20 YEARS ON... EXPANDERS ARE BACK!
Steve looks back two decades to the creation of a bait that’s still deadly today…
THE expander pellet as we know it came out about by accident!
I was studying at Sparsholt College and at the end of a feed trial I’d managed to grab what was left of the pellets used. There was a match at Castle Ashby’s Grendon Pond, and I thought they’d be perfect for the resident carp.
However, on arrival at the venue I quickly discovered a huge problem – all the pellets floated!
I hadn’t checked what they were and just assumed they were hard pellets, which would sink. This, of course, left me with no bait to feed so all I could think to do was to soak them and see if I could make them sink.
After a while they had all swelled up, and after giving them a good squeeze they sank – thankfully!
I was back in business and went on to win the match feeding what would quickly become known as expander pellets.
From that point on my brother Phil and I had a great run of results feeding expanders on several different venues. Eventually, though, the secret leaked out and others latched on to the fact we had different pellets to everyone else on the bank.
With demand for the pellets being so high, Phil sourced them and began bagging them himself and selling them to local tackle shops. That was the beginning of Ringer Baits as we know it.
DAD KNOWS BEST…
The funny thing about those early expander pellets is that for probably three months we only fed them. It never occurred to us to actually put one on the hook!
Back then we would feed expanders and fish paste on a waggler over the top. Then one day my dad sat behind me at Castle Ashby when, despite having a peg full of carp, I was struggling to catch them on paste.
Dad picked up a 6mm expander and said: “Have you ever tried one on the hook?” I quickly reeled in and nicked a 6mm expander on. Straight away I remember thinking how easy they were to hook.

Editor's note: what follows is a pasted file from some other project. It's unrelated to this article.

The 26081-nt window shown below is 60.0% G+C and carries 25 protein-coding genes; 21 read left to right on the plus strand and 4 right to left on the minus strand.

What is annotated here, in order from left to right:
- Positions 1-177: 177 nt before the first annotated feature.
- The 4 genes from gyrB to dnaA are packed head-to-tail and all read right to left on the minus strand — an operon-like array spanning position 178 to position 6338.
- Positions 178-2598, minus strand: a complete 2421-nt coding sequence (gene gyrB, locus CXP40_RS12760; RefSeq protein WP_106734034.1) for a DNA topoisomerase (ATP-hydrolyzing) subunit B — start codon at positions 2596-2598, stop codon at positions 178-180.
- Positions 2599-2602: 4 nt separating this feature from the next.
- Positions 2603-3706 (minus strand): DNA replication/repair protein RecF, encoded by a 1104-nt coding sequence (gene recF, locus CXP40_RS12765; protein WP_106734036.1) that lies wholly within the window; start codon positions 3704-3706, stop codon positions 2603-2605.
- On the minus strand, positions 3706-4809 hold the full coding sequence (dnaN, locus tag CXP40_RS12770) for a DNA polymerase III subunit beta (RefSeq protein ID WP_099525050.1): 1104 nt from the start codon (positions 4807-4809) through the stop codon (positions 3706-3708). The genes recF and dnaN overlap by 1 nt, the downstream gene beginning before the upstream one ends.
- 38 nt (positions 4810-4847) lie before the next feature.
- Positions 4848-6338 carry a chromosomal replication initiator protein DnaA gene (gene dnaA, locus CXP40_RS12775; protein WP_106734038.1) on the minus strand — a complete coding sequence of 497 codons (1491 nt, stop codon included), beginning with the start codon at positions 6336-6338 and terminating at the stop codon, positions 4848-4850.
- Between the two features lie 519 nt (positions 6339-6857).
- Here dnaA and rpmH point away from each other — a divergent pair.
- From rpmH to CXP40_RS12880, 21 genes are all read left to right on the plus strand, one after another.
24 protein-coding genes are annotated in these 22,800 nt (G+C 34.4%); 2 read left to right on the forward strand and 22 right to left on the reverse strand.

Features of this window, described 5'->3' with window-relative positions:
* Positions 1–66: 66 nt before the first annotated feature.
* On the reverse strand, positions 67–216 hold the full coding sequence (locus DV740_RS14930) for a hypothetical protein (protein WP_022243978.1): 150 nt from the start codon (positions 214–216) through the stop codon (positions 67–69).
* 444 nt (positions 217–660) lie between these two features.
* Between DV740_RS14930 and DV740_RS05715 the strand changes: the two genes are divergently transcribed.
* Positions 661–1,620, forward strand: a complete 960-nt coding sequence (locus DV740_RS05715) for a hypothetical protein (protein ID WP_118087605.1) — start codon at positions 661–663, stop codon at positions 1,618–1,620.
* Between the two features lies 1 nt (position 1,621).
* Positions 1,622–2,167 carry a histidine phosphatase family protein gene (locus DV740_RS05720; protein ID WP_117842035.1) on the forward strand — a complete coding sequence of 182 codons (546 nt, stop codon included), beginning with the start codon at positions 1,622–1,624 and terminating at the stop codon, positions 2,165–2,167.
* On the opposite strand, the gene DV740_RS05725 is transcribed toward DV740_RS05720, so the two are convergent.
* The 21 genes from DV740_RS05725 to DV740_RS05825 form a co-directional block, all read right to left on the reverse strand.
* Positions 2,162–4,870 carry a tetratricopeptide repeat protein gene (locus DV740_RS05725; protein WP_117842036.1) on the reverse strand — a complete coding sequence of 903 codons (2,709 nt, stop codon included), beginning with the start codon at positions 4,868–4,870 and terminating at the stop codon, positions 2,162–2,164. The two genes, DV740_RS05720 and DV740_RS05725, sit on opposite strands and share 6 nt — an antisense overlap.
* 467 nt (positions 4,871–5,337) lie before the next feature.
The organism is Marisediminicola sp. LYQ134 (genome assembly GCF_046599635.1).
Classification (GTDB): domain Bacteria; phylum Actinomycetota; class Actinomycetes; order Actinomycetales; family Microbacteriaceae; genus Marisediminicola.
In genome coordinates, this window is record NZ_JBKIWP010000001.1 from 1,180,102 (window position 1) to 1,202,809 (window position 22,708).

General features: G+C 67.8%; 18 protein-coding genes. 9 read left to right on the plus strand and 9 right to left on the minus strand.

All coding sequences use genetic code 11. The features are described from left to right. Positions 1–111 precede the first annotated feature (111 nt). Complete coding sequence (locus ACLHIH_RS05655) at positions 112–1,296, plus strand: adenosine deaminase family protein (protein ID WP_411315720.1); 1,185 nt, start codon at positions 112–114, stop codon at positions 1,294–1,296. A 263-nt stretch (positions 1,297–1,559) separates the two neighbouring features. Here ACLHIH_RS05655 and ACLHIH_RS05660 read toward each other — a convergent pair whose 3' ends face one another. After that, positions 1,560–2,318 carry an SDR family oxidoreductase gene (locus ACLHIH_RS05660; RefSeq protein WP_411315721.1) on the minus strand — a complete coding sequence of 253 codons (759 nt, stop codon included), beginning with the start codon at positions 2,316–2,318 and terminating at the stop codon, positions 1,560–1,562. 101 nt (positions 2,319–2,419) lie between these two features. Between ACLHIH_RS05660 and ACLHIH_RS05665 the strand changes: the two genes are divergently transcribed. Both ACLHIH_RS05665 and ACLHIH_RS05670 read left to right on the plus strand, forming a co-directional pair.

Out went the waggler and, as I went to sink the line, I nearly lost the rod as a carp hooked itself!
The transformation of my swim was unreal, and I went from nowhere to framing in the last hour as carp after carp sucked in a hooked expander pellet.
Looking back, I have no idea why I never hooked one on earlier but one thing’s for sure, their effectiveness on the hook has to be seen to be believed.
From that point on I did loads of waggler and expander fishing and caught a lot of carp in the process.
Then, for various reasons, the tactic tailed off. I think the biggest factor was the advent of fishery own pellets. All of a sudden you couldn’t feed expanders, which was a major part of the tactic.
However, times have changed and there are plenty of waters which allow you to do this again. If you get the opportunity, you’ll find it’s still a fantastic way to fish!
You need only one bait, a bag or two of 6mm expander pellets.
I’ve used loads of different types and sizes over the years but at the moment I’m using Ringers Ultimate Koi Expanders. Once
prepared these are a bit more rubbery in texture and lend themselves perfectly to waggler work. Preparing expanders to ensure they sink is dead simple – all you need is a pellet pump!
Remember, the less you pump the more compact they will be. Pumping pellets to excess actually breaks them down and will leave you with a pile of expander mush two hours into a session.
I like to put the pellets in the pump, fill it with water and give the plunger half a pull. I then remove the plunger, top the pump back up again with water (you’ll find the level has dropped), then give the pellets a single pump which should see them all sink.